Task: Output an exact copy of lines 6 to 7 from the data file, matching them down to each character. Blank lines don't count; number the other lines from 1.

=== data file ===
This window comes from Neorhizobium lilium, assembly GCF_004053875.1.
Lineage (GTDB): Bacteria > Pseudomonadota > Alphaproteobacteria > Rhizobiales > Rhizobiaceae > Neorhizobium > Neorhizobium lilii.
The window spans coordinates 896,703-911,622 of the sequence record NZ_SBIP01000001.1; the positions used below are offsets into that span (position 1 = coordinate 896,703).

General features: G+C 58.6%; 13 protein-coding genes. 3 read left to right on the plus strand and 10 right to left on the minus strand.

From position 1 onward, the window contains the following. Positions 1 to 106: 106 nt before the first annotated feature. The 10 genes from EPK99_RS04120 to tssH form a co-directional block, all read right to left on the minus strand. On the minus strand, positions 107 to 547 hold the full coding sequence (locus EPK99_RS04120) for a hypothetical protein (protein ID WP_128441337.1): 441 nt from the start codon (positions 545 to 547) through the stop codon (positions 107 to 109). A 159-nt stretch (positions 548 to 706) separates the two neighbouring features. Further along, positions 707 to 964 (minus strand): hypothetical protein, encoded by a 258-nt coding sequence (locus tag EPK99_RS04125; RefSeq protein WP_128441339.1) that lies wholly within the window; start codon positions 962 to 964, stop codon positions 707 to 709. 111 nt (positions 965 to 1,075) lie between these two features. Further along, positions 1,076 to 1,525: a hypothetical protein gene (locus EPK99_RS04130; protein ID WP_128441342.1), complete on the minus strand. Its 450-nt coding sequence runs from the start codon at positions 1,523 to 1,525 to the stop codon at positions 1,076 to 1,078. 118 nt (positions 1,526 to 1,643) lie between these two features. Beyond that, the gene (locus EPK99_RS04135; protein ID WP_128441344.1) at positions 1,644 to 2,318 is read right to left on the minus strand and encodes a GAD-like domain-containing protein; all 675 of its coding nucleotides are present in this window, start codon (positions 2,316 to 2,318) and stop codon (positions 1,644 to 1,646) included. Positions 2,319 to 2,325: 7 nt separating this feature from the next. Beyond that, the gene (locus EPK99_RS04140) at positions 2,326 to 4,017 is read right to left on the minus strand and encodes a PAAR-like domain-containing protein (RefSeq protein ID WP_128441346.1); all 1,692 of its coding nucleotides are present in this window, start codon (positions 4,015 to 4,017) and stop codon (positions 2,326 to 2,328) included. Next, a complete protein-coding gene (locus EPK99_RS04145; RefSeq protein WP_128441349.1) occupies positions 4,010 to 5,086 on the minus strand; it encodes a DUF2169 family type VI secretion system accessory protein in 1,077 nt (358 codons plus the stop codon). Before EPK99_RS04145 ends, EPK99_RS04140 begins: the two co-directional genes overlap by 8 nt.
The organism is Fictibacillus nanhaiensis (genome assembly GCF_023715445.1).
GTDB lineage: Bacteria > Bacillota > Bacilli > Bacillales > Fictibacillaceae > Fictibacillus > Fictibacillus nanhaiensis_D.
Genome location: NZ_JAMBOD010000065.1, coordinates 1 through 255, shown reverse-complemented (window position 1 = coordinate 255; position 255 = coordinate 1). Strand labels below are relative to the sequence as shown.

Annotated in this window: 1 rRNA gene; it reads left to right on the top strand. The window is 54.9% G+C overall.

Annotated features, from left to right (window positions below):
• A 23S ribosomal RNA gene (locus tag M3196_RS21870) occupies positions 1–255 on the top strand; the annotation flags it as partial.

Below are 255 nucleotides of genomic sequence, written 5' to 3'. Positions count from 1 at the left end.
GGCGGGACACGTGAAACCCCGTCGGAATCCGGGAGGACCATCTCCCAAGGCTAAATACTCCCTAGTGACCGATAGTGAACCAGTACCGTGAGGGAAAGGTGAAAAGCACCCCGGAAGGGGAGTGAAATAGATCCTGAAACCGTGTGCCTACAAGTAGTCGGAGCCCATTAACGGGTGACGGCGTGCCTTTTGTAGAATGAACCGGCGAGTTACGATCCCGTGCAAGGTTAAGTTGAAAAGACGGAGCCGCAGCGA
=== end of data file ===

The organism is Fictibacillus nanhaiensis (genome assembly GCF_023715445.1).
GTDB lineage: Bacteria > Bacillota > Bacilli > Bacillales > Fictibacillaceae > Fictibacillus > Fictibacillus nanhaiensis_D.